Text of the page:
This op-ed written by Jenni Balck appeared in SELF. Read the full story here.

Brooke was born healthy. She was gaining weight, being a normal, happy baby. Then all of a sudden she was getting kind of sick and throwing up. Because Brooke was a little sick, at her four-week appointment her pediatrician didn’t give her the second dose of the hepatitis B vaccine she was supposed to get. We just thought maybe it was reflux, that there might be a problem with her food or something. We rescheduled for a week later so Brooke could get the vaccine and have a checkup if she was still sick.

Five days after Brooke’s eight-week appointment her symptoms were getting worse, so I took her back to the doctor. He listened to Brooke’s heart and said, “I feel like I hear something funky with her heart. Let’s send her to a cardiologist to check it out.” I figured that if everything looked good after that, Brooke could continue with her vaccines.

We went to the cardiologist and he did several tests. Eventually he put his head in his hands and said, “If she makes it through the night, she may need a heart transplant.” Brooke was just lying on the bed cooing, and the doctor said, “I don’t even know how she’s cooing. She is very, very sick.” Our whole world turned upside down.

We learned that Brooke had acquired a form of heart disease called dilated cardiomyopathy. They said it was just a random case of bad luck. It was later determined that it was probably caused by a virus. Several of us in our family had been sick—we had colds and sore throats—so whatever virus hit us could have hit her heart. Her heart was enlarged to three times the size it should have been. It was like the size of an adult’s in her little infant body. Over time, it became clear that she needed a transplant, which she ultimately received when she was two.

Between when Brooke was diagnosed and when she got her transplant, she was very sick and weak with heart disease. She was on multiple medications and she was hospitalized several times. She even had to be hospitalized for croup, which doesn’t usually happen. Really any illness could have been detrimental.

Brooke and her brother, Billy, who’s two and a half years older, were really secluded from being with other kids in public places during that time. When Billy was a baby, we did a lot of fun things together—Mommy and Me classes, playgrounds, play areas at the mall, moms’ groups with other babies his age and moms I became friends with. Things like that I wasn’t able to do with Brooke because I couldn’t have her in public areas or anywhere with a bunch of kids who may not have been vaccinated. It was very isolating for me. I had to stop going to the moms’ group with Billy, and I didn’t get to know a lot of moms who had babies Brooke’s age. Billy also wasn’t able to do as much. A lot of his play dates we had to cancel because there were too many germs for him to bring home. We had to get a nanny because we needed somebody to be home all the time. I was working part-time and we had no family in Southern California.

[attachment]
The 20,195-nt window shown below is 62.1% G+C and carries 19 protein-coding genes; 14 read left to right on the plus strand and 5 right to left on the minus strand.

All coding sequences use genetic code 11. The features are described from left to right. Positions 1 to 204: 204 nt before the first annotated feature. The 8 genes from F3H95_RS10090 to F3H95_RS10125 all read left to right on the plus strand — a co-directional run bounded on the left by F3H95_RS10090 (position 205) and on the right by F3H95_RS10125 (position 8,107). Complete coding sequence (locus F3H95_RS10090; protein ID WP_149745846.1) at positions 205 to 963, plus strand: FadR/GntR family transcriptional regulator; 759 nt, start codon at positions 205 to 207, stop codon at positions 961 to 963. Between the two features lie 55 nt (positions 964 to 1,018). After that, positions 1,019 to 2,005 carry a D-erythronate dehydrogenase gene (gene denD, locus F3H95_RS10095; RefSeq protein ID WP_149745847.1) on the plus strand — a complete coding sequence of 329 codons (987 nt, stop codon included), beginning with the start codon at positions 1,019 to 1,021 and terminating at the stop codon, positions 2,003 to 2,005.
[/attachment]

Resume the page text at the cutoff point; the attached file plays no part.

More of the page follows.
A number of times during those first two years of her life, Brooke would go to the hospital and get an IV of milrinone, a medication that basically gave her heart a break. Hospital staff actually called it a “milrinone tune-up.”

Every time the doctors put Brooke on milrinone, they would wean her off and send her home. But there was always the risk that she would not be able to be weaned off because her heart was too weak to pump without the milrinone, and we’d be stuck in the hospital indefinitely. When she took a serious downward turn at age two she went in for the milrinone again. This time she could not be weaned off. That’s when she was listed for a heart transplant.